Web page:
Publishing: Little, Brown, & Company, New York, 2013
Description: Laszlo is afraid of the dark, but the dark is not afraid of Laszlo. One night, when the light is out in his bedroom, Laszlo must face his fears and visit the dark in the basement, where he finds a lightbulb. After facing his fears, the dark does not bother him anymore.
Programming: If students are old enough, discussing the personification of the dark throughout the book would be a nice tie-in to language and literature. If not, students might discuss their own fears and how they overcome them.
Publishing: G.P. Putnam’s Sons, New York, 1992
Awards: Caldecott Medal Winner
Description: Mirette lives in a boarding house where all of the great performers come to stay. When a mysterious man appears and walks on a tightrope in the courtyard, she wants to be just like him. She practices on his wire when he is not around, and then he teaches her. She finds out, however, that he is the Great Bellini and that fear has stopped him from performing. She confronts him about it and he decides to try again, but this time she steps out on the wire with him and they begin performing as a duo.
Programming: In this story, Mirette is able to befriend the Great Bellini and help him to overcome his fear. This would be a good place for a team building exercise or the class could read other stories about friends helping each other overcome fears.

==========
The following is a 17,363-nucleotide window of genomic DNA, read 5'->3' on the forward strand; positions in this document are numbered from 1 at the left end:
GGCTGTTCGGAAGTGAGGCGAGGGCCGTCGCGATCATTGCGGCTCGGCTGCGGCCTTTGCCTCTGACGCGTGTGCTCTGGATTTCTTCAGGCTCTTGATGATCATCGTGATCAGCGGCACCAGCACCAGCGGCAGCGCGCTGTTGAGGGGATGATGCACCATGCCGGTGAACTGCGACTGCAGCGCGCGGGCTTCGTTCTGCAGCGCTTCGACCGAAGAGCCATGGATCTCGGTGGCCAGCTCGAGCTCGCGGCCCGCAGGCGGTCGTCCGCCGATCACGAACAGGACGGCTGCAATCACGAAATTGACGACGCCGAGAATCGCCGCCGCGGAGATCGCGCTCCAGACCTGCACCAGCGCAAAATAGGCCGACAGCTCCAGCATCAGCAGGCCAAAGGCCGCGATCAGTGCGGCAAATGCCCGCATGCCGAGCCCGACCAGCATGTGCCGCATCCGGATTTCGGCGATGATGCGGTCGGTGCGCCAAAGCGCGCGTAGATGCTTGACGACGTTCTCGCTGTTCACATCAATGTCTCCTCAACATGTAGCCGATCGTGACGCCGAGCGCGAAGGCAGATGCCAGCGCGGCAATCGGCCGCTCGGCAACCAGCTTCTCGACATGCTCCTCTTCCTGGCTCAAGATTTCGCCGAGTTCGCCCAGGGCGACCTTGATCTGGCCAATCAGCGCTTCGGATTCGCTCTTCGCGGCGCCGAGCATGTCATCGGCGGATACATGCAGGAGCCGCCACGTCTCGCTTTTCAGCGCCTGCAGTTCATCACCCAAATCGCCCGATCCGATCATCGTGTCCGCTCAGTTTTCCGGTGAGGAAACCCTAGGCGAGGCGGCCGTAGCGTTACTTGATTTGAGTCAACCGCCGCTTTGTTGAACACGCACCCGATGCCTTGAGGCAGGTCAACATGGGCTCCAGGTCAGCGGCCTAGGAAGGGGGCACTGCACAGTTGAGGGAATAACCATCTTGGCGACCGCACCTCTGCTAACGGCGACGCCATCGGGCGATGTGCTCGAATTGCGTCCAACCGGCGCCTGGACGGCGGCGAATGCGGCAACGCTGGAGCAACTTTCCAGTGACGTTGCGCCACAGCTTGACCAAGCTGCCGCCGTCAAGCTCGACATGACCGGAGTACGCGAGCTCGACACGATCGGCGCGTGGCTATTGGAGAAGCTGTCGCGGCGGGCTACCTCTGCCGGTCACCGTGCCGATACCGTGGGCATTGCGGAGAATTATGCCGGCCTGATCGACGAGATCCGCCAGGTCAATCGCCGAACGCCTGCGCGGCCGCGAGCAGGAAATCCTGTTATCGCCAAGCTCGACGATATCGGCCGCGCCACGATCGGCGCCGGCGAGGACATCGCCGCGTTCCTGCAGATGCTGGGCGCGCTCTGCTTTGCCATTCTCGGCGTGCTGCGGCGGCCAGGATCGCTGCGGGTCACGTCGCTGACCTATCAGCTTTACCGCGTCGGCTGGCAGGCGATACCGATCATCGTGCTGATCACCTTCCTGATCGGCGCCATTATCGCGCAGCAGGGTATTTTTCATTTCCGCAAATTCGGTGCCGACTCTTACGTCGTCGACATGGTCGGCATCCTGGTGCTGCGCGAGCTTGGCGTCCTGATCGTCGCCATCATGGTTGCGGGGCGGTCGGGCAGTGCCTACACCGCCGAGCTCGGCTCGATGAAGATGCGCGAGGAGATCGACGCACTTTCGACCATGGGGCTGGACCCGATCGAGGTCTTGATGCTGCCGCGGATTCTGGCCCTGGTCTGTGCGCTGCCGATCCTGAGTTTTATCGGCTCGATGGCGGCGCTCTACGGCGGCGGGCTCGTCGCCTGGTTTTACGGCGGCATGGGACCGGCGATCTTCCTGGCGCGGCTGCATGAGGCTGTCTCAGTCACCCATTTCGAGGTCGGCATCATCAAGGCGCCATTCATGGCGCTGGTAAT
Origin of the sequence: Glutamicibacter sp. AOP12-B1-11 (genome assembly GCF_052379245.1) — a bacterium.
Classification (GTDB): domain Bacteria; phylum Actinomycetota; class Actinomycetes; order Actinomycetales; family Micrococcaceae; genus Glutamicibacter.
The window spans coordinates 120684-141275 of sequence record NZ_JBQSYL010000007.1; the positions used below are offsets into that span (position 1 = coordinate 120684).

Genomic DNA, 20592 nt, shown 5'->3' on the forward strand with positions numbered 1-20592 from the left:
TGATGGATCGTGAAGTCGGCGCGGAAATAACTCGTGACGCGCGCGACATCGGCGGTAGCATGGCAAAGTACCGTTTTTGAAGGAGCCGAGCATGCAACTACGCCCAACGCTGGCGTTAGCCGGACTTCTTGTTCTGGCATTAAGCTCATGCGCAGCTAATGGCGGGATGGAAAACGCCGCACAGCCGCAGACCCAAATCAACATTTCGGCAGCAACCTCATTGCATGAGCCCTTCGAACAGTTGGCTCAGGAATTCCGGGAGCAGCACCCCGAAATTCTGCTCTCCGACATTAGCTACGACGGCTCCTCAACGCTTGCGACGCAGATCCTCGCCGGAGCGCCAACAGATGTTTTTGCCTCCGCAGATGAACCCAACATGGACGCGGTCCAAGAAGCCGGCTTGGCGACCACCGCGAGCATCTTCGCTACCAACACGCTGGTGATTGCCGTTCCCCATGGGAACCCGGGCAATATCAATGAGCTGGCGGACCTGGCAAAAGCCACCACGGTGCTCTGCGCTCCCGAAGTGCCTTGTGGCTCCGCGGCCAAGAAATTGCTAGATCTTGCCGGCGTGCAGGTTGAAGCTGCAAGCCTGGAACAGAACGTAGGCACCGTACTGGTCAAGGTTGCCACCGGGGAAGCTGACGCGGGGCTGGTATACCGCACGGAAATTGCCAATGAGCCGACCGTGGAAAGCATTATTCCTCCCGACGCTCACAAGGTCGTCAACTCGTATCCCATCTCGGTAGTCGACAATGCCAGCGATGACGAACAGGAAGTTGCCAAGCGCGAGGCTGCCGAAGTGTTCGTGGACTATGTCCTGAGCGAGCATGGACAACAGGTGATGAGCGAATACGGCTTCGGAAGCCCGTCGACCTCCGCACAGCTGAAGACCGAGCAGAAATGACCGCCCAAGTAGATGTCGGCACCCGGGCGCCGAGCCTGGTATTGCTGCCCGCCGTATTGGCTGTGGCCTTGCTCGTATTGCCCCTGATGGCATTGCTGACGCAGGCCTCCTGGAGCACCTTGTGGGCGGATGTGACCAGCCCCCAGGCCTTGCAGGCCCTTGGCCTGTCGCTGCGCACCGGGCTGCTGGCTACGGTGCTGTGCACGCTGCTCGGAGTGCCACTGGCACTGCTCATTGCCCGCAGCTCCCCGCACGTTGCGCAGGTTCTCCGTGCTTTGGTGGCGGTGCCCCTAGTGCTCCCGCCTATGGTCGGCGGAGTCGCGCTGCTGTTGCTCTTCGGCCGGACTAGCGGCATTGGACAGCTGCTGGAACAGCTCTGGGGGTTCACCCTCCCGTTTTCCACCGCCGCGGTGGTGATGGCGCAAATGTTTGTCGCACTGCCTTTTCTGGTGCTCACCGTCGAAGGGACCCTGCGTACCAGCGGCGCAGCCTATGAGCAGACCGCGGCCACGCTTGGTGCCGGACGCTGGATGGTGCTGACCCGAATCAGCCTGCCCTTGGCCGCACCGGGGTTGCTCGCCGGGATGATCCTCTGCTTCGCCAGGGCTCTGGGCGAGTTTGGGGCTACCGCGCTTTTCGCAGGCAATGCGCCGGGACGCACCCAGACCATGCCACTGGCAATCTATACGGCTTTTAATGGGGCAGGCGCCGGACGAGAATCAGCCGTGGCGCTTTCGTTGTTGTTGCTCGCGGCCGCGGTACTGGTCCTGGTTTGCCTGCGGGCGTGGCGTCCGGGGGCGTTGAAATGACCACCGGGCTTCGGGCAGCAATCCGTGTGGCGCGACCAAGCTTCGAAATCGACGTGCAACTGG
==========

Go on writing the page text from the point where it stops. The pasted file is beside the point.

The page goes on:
Publishing: Templar Books (Candlewick Press), 2011.
Description: The Hope family is going about their normal day when they see a giant black dog outside. Each member spies it individually, and each time the description makes the dog larger and larger. Finally, the littlest Hope child-Small (for short), goes out and confronts the dog, eventually bringing it back in as a normal dog.
Programming: Before reading I would have students talk about what they are afraid of and why. After they can reflect on Small’s reaction to the dog and her leading her family to conquer their fear of the dog.
Note: illustrations are painted with tempera according to this website- http://www.booktrust.org.uk/books-and-reading/books/31841